Budget: zero sum game?
It was a thin Budget. It was only 97 pages long. By contrast the OBR’s report was 167 pages long. There were cheers for tax cuts, but all were matched by tax rises or spending cuts elsewhere. The most telling table? Table 1.62: Total policy decisions: 0.0, 0.0, 0.0, 0.0, 0.0, 0.0. How’s that for fiscal neutrality?
Truth be told, the Chancellor could have cancelled it and few would have noticed. That is not a criticism. There was a conscious policy decison here not to alter course whatsoever.
No, the real story was the borrowing numbers. £44.5bn extra borrowing over six years. The national debt is £40 billion higher at the end of the parliament than forecast just 4 months ago. The national debt peaks above 70 per cent of GDP now. The driving force for this is higher than expected inflation and weaker growth. If you believed that the Q4 GDP slump, unique to Britain, was the fault of the Chancellor’s economic policy, then the OBR figures are further proof. If you believe the Chancellor, then you’ll feel that it would have been even worse without his austerity plan.
Weaker growth in recent months are a permanent hit to the level of economic output. That means that the extra £10bn borrowing shortfalls last for most of the parliament. This is the point of maximum danger for the Chancellor. None of his interesting growth initiatives have germinated yet. Yet austerity and a poor global outlook are making the deficit situation worse rather than better.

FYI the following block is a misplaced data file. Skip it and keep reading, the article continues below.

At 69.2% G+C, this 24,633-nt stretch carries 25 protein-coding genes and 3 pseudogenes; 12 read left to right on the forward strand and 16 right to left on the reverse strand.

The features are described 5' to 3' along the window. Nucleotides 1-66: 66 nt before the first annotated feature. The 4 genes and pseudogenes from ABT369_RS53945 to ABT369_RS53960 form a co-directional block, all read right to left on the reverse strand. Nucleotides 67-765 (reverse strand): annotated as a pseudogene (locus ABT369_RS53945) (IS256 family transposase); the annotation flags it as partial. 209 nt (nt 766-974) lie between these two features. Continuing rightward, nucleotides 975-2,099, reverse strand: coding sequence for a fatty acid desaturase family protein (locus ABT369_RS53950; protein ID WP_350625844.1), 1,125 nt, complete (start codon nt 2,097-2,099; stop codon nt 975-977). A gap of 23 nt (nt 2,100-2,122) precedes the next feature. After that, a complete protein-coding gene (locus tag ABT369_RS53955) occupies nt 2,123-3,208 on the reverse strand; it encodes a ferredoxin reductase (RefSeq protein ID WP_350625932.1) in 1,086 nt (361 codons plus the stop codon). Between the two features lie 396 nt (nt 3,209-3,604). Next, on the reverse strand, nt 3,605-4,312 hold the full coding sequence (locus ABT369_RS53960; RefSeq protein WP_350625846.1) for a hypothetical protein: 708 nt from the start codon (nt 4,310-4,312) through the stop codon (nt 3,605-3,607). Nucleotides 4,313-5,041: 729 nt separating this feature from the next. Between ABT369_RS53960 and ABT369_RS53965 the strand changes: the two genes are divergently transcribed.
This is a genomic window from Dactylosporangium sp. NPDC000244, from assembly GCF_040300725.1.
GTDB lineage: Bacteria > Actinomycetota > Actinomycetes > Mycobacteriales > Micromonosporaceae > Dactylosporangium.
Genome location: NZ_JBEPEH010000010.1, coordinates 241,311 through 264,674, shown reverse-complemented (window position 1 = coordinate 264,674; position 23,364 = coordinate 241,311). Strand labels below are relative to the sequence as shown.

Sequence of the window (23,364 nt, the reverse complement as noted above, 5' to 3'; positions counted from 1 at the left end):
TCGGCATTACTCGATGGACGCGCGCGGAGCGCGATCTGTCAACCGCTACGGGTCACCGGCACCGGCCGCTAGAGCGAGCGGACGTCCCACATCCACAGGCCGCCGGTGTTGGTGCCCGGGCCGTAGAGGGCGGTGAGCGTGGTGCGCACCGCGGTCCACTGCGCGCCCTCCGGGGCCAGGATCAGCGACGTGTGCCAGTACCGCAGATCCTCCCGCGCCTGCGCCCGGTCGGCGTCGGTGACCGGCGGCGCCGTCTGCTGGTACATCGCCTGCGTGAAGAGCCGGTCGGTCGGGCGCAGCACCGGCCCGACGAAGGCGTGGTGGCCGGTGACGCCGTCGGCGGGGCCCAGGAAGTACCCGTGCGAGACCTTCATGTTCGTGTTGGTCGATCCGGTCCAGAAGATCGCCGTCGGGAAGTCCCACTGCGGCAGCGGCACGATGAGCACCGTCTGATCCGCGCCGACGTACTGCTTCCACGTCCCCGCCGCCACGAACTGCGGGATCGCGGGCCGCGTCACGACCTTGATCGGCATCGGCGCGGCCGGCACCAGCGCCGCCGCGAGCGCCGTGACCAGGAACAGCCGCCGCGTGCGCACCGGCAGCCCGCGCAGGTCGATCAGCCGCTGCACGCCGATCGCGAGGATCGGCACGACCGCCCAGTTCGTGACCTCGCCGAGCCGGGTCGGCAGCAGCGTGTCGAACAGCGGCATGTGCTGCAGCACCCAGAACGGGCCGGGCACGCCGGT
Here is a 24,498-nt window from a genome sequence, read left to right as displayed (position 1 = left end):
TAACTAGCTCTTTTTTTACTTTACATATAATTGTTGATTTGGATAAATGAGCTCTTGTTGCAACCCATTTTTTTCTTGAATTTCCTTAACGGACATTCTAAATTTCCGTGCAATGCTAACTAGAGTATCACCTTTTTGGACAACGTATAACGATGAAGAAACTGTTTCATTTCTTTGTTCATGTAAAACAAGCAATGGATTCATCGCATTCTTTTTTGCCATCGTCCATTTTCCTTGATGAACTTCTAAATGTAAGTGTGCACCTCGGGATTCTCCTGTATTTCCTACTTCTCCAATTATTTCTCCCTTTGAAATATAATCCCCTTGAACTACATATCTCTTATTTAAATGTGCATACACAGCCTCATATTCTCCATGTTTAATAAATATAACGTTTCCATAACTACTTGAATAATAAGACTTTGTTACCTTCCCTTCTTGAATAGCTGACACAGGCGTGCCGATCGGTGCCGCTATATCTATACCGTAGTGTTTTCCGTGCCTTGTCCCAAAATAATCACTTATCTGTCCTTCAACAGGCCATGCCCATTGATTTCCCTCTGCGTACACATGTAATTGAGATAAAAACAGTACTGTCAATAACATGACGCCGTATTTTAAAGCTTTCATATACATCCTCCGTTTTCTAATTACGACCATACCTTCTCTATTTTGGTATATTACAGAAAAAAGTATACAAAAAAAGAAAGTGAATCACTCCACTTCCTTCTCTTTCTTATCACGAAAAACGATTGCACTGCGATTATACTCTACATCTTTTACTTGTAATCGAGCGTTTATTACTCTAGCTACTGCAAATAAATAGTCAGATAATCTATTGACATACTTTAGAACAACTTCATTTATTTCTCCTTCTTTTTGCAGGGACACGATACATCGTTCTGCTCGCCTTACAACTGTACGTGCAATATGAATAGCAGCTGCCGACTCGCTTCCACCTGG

The Big Numbers in the Budget document were all going in the wrong direction. Growth down, borrowing up, national debt up, unemployment up and inflation up, versus November. The picture of the economy painted by the Office of Budget Responsibility is a picture of pain.
The question that was being asked in the Treasury was nowhere near giveaways. It was whether or not there should be further tax rises and spending cuts. Only the judgement by Robert Chote (head of the Office of Budget Responsability) that this budget hit is cyclical in nature prevented that.
That is why you should ignore the guff about helping ordinary people. All the supposed giveaways were funded by takeaways. The net impact of this budget this year is £10m or 0.0000067% of GDP. The tax allowance rise, worth in real terms a packet and a third of Maltesers (92 pence per week) wasnt big to start with, but will all be swiped back by a George Osborne’s signature CPI indexation change.
It would have been much more honest and consistent to say we don’t have any money, all hands on deck. It would not have been popular though. It does open up the Chancellor to further attacks on the austerity pain from the Opposition. Those attacks will find plenty of fuel in the OBR analysis.
* there are some interesting growth proposals. More on that later.